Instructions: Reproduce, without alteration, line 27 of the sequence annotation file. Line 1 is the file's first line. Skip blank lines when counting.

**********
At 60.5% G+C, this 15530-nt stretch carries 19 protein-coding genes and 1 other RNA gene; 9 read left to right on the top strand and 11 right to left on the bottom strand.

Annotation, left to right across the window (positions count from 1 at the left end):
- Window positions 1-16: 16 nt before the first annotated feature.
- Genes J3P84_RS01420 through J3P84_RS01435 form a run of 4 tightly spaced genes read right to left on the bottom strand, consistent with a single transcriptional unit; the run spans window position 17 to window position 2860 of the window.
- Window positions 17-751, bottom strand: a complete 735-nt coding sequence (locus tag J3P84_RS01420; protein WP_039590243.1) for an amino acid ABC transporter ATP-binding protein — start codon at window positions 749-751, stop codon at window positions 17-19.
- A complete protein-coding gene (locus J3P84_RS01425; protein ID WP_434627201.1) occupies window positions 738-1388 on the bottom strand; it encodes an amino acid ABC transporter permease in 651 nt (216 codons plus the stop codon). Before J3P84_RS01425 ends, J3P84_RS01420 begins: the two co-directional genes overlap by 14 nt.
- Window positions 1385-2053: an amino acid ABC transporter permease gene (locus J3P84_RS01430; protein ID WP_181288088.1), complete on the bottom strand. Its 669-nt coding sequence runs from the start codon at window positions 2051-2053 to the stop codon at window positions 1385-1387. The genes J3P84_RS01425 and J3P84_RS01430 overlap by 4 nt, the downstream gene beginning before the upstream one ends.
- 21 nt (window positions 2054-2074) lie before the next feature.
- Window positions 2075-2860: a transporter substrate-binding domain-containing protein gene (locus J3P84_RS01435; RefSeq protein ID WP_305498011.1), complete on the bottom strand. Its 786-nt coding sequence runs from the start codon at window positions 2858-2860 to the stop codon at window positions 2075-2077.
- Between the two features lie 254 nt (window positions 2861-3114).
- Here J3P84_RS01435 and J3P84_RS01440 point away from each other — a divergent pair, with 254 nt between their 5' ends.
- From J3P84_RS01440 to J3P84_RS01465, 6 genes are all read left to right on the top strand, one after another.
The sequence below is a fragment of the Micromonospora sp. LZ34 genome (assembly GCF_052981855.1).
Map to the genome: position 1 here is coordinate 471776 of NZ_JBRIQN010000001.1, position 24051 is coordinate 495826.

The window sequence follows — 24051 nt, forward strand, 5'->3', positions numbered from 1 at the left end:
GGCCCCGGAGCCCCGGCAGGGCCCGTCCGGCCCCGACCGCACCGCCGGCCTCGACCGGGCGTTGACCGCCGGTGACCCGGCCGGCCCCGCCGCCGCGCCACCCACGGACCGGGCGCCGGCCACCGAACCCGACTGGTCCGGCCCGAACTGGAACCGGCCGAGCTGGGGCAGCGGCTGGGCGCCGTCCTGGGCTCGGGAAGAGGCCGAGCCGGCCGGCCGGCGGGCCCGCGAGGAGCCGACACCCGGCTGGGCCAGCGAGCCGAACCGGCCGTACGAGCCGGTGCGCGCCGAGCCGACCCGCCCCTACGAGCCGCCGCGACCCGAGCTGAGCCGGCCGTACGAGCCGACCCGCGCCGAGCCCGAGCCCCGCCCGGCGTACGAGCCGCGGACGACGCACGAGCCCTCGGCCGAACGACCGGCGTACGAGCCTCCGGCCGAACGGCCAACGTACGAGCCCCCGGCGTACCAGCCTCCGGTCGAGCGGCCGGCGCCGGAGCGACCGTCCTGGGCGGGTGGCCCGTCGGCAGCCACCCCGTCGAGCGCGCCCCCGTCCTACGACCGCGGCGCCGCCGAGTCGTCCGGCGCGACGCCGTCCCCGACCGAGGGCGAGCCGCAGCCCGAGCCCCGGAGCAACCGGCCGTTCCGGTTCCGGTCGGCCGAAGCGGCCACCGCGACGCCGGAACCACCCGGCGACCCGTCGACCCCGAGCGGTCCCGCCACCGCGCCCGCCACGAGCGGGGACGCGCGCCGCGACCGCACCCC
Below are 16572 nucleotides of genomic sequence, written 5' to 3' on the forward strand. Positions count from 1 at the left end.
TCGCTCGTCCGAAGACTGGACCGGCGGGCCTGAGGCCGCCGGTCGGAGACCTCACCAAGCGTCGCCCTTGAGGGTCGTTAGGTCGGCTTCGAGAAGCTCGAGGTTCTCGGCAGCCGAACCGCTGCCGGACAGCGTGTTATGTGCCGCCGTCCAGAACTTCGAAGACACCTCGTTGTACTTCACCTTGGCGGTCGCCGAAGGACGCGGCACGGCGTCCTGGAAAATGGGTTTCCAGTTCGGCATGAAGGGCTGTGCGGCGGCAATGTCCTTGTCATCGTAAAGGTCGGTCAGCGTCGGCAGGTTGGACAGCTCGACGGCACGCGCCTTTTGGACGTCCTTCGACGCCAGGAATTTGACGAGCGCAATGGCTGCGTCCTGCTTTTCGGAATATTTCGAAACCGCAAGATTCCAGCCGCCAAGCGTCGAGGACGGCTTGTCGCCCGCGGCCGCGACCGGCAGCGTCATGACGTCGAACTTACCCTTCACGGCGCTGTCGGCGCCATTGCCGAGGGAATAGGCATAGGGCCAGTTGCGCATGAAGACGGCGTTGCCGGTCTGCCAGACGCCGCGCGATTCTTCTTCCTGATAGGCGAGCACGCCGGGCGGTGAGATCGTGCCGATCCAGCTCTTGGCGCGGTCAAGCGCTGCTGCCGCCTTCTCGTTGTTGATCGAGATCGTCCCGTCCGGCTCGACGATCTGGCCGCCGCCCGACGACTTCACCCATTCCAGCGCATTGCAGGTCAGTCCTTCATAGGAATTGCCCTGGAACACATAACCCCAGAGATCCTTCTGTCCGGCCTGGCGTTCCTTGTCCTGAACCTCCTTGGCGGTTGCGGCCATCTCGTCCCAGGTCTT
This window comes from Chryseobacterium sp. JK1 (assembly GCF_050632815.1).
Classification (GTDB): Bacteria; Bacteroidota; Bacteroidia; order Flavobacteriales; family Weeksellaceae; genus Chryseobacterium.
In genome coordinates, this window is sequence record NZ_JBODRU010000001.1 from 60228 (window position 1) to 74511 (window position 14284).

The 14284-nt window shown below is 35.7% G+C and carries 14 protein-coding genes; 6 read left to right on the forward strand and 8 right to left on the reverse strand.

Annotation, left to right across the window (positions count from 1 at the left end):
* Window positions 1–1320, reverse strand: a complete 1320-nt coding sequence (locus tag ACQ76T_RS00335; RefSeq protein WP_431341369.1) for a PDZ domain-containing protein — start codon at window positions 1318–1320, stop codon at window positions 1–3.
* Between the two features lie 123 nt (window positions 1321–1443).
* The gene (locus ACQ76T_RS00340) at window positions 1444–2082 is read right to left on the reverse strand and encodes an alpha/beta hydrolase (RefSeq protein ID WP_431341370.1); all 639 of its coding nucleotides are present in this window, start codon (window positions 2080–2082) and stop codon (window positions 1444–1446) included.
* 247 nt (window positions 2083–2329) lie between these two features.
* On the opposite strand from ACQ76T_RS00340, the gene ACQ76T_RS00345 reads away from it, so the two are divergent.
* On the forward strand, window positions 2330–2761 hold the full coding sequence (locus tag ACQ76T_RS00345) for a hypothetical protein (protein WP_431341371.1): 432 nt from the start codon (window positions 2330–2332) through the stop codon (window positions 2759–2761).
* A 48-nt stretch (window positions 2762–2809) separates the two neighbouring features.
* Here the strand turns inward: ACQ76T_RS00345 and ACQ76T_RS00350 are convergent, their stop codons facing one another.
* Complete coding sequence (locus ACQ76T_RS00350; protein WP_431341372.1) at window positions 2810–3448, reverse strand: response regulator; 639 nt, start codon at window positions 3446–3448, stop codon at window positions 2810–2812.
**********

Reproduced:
* 247 nt (window positions 2083–2329) lie between these two features.